Touring percussion show hits Jubilee Auditorium Nov. 22-27


As Broadway Across Canada’s touring production of Stomp makes its way into Calgary next week, it will act as a homecoming for one performer in particular.

Edmonton-born tap dancer Lisa La Touche moved to Calgary at the age of six and spent the next 13 years of her life calling Calgary home. From Nov. 22 – 27 La Touche will be taking the stage at the Jubilee Auditorium in the unconventional percussion-based show.

“Growing up, I had competitions at the Jubilee which is why it’s really cool for me come back and do a professional show on that stage,” said La Touche by telephone from Edmonton after wrapping the show’s run there.

For La Touche, the return to Calgary brings her career full-circle. She started dancing in Calgary at the age of eight and was inspired to do so by her parents.

“My mom used to take tap lessons when she was younger, so she showed me a little time step and I thought it was cool,” La Touche said.


Lisa La Touche dances her way through Calgary next week. Photo Courtesy of Kristie Kahns PhotographySoon La Touche found herself as part of the local dance community and a member of Calgary’s Premiere Dance Academy. At the academy, instructor and owner Lisa Svecla was her teacher.

“She is talented and dedicated,” said Svecla of La Touche. “It’s pretty great to know that one of the kids I taught is pursuing her career, especially a tap dancer. It’s not as common as other formative dancing.”

By the age of 19, La Touche had her first paid gig. She performed for the World Petroleum Congress under the direction of choreographer Sean Cheesman of “So You Think You Can Dance: Canada” fame.

Until then, “It didn’t dawn on me that I could actually get paid to do what I love to do,” La Touche said.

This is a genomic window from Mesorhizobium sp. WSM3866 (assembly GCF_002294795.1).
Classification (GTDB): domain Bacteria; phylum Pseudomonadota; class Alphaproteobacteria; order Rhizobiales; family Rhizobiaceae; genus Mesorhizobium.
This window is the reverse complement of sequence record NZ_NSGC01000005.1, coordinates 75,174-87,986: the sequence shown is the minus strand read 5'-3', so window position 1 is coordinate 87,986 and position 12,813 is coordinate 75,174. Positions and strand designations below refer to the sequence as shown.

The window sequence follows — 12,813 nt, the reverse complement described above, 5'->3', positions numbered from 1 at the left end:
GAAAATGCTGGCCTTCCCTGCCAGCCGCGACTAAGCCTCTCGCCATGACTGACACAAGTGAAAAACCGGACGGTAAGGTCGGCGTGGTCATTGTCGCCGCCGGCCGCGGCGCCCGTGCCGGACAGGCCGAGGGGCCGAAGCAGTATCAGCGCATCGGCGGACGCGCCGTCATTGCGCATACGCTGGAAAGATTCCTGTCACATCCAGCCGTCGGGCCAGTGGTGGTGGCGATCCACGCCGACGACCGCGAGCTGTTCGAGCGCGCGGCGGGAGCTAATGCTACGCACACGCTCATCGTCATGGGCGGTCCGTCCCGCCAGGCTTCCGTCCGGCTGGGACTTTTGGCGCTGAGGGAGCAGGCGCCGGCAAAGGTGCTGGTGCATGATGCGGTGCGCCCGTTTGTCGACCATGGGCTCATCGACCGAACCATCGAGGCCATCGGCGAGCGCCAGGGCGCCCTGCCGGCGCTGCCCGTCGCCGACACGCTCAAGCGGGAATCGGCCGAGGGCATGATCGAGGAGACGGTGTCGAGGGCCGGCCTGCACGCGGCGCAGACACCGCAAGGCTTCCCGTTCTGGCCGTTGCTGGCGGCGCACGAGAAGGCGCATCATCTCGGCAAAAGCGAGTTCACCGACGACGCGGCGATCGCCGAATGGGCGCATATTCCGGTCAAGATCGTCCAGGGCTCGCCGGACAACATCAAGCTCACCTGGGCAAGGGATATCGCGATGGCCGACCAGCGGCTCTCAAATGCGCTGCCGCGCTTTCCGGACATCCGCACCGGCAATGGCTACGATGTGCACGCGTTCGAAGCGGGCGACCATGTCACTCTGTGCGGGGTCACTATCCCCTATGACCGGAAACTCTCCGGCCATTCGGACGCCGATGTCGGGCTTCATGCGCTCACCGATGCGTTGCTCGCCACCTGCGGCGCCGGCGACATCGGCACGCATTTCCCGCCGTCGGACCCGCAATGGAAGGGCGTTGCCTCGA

With this new realization, La Touche moved to Toronto to be part of a larger arts scene. She wasn’t there long before she jumped a bus to New York City, N.Y., to take part in a tap festival taught by jazz legend Gregory Hines.

“This is it. This is where I’d really like to be,” said La Touche of the spontaneous road trip. “It inspired me to move back home to Calgary to save my money, so I could travel to New York to train.”

Within these two years spent in Calgary, La Touche met tap dancer Bril Barret, founder of Chicago-based dance group M.A.D.D. Rhythms, and was asked to join the group.

“He was one of my first real tap dancer mentors,” La Touche said. “Even though I had it in my heart to go to New York somewhere in there I was inspired to move to Chicago.”

La Touche spent two years dancing with M.A.D.D. Rhythms in Chicago, Ill., before finally moving on to New York.

One of the most memorable moments for La Touche was sharing the stage with tap dancer Jimmy Slyde.

“It really hit me that I was performing as a tap dancer,” said La Touche of the experience. “I was in the same show with this master and legend. Jimmy Slyde was the godfather of tap dancing to so many people.”

More recently, La Touche has planted her roots working in New York. She is a regular performer at the World Famous Cotton Club.

“Working at the Cotton Club in New York still resonates with me,” said La Touche. “I see all these famous people with pictures up on the wall, it’s really cool to be able to perform there.”

In April of this year, La Touche auditioned for Stomp. The long process led her to a spot in the off-Broadway company. La Touche was asked to substitute for the touring production for the month of November. The opportunity happened so quickly that her name will not appear in the playbill.

“I looked online and saw that the show was going to be in Edmonton and Calgary. It was meant to be in so many ways,” La Touche said.

Danny Nielsen, a former student of La Touche’s who was part of La Touche’s M.A.D.D. Rhythms Canada company in Calgary, describes her as “passionate and driven.”

“When I was dancing in her tap dance company . . . Sunday night rehearsals were the highlight of my week,” said Nielsen. “It was then that I really developed my appreciation, love and passion for tap dance.”

Despite the successes that La Touche has had, she remains grounded and doesn’t forget where she came from.

“One of the most important things I’ve learned is to remain genuine,” said La Touche. “Moving away made me so proudly Canadian. “Here [in Canada] there is that friendly neighbour vibe; we really see the good in everybody.”

Report an Error or Typo

Leave a comment

Your email address will not be published. Required fields are marked *